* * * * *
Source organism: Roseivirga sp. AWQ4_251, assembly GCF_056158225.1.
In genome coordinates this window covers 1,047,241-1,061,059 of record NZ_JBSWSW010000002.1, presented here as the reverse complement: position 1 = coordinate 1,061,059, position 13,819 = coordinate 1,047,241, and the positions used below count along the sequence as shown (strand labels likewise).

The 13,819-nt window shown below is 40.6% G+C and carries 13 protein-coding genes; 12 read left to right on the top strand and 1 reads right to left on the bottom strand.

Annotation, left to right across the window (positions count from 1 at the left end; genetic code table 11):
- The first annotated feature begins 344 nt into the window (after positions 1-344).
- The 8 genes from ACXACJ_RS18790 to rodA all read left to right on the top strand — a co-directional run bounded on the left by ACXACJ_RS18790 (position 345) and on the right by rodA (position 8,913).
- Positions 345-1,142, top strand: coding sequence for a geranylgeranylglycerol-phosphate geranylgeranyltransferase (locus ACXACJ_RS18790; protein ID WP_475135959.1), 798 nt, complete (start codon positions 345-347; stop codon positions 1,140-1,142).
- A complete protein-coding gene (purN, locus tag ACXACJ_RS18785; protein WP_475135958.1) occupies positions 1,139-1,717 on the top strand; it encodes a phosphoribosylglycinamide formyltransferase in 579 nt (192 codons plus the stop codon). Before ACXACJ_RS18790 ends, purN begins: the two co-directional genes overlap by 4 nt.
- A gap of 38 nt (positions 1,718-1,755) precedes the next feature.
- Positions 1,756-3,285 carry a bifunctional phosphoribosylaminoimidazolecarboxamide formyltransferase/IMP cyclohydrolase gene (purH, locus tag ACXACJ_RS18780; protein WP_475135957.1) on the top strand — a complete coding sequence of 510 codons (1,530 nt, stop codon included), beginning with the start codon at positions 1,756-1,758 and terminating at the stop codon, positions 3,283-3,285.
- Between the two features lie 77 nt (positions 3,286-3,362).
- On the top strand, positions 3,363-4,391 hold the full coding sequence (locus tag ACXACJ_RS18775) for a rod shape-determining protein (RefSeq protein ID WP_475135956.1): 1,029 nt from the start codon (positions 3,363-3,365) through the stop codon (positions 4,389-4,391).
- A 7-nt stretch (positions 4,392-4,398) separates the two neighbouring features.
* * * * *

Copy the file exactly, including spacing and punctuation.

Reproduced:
Source organism: Roseivirga sp. AWQ4_251, assembly GCF_056158225.1.
In genome coordinates this window covers 1,047,241-1,061,059 of record NZ_JBSWSW010000002.1, presented here as the reverse complement: position 1 = coordinate 1,061,059, position 13,819 = coordinate 1,047,241, and the positions used below count along the sequence as shown (strand labels likewise).

The 13,819-nt window shown below is 40.6% G+C and carries 13 protein-coding genes; 12 read left to right on the top strand and 1 reads right to left on the bottom strand.

Annotation, left to right across the window (positions count from 1 at the left end; genetic code table 11):
- The first annotated feature begins 344 nt into the window (after positions 1-344).
- The 8 genes from ACXACJ_RS18790 to rodA all read left to right on the top strand — a co-directional run bounded on the left by ACXACJ_RS18790 (position 345) and on the right by rodA (position 8,913).
- Positions 345-1,142, top strand: coding sequence for a geranylgeranylglycerol-phosphate geranylgeranyltransferase (locus ACXACJ_RS18790; protein ID WP_475135959.1), 798 nt, complete (start codon positions 345-347; stop codon positions 1,140-1,142).
- A complete protein-coding gene (purN, locus tag ACXACJ_RS18785; protein WP_475135958.1) occupies positions 1,139-1,717 on the top strand; it encodes a phosphoribosylglycinamide formyltransferase in 579 nt (192 codons plus the stop codon). Before ACXACJ_RS18790 ends, purN begins: the two co-directional genes overlap by 4 nt.
- A gap of 38 nt (positions 1,718-1,755) precedes the next feature.
- Positions 1,756-3,285 carry a bifunctional phosphoribosylaminoimidazolecarboxamide formyltransferase/IMP cyclohydrolase gene (purH, locus tag ACXACJ_RS18780; protein WP_475135957.1) on the top strand — a complete coding sequence of 510 codons (1,530 nt, stop codon included), beginning with the start codon at positions 1,756-1,758 and terminating at the stop codon, positions 3,283-3,285.
- Between the two features lie 77 nt (positions 3,286-3,362).
- On the top strand, positions 3,363-4,391 hold the full coding sequence (locus tag ACXACJ_RS18775) for a rod shape-determining protein (RefSeq protein ID WP_475135956.1): 1,029 nt from the start codon (positions 3,363-3,365) through the stop codon (positions 4,389-4,391).
- A 7-nt stretch (positions 4,392-4,398) separates the two neighbouring features.